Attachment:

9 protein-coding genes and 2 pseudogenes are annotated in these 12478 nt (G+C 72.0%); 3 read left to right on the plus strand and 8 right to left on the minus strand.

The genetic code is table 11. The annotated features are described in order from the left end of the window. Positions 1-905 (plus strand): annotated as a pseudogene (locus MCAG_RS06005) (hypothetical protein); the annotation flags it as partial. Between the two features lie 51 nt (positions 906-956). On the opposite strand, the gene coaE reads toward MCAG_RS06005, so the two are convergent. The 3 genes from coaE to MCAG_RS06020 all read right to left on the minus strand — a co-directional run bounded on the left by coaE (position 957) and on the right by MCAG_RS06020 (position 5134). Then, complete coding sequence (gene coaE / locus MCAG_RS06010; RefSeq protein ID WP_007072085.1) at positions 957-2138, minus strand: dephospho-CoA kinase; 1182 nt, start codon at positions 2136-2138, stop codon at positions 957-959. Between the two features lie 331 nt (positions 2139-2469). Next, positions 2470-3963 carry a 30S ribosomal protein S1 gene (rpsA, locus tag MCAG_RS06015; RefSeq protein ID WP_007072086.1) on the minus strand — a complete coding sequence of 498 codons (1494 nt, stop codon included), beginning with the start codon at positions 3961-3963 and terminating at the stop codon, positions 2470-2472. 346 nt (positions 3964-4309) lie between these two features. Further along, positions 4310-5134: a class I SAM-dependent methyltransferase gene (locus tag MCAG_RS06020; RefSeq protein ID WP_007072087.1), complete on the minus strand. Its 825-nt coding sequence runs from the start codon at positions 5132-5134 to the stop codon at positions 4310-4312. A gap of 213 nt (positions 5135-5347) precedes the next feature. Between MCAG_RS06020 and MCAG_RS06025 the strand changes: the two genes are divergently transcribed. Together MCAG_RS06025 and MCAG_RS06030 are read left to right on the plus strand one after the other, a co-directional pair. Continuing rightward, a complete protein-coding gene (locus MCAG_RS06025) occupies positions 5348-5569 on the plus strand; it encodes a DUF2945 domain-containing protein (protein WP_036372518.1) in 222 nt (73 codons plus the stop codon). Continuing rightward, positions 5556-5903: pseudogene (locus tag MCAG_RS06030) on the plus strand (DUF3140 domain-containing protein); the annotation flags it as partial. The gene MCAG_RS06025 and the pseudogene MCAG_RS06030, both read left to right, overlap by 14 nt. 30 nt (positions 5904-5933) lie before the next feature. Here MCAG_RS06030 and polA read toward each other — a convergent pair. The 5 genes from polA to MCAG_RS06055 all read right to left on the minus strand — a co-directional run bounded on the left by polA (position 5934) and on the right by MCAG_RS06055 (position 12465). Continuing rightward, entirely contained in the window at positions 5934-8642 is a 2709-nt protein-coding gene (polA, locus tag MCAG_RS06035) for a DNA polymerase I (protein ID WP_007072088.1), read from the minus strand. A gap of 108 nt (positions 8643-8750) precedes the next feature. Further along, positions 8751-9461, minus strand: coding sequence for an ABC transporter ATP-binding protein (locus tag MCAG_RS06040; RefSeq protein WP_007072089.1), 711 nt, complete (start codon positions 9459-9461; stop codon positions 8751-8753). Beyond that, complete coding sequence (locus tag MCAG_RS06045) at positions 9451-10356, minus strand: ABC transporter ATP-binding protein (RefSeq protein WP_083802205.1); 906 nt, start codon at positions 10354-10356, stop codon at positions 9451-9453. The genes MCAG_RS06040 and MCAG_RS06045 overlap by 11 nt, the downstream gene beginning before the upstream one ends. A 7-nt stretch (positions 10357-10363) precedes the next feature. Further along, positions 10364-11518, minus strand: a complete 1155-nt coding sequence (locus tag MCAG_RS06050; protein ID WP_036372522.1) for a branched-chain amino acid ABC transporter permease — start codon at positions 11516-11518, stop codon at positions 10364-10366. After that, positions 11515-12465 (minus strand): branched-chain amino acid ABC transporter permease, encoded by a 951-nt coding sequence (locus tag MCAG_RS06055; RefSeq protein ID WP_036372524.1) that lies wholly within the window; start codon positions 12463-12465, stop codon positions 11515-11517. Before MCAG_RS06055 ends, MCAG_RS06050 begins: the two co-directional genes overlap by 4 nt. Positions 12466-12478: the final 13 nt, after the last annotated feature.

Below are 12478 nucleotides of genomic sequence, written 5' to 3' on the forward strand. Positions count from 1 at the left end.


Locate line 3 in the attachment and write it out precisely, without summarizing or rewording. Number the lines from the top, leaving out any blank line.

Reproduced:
Below are 12478 nucleotides of genomic sequence, written 5' to 3' on the forward strand. Positions count from 1 at the left end.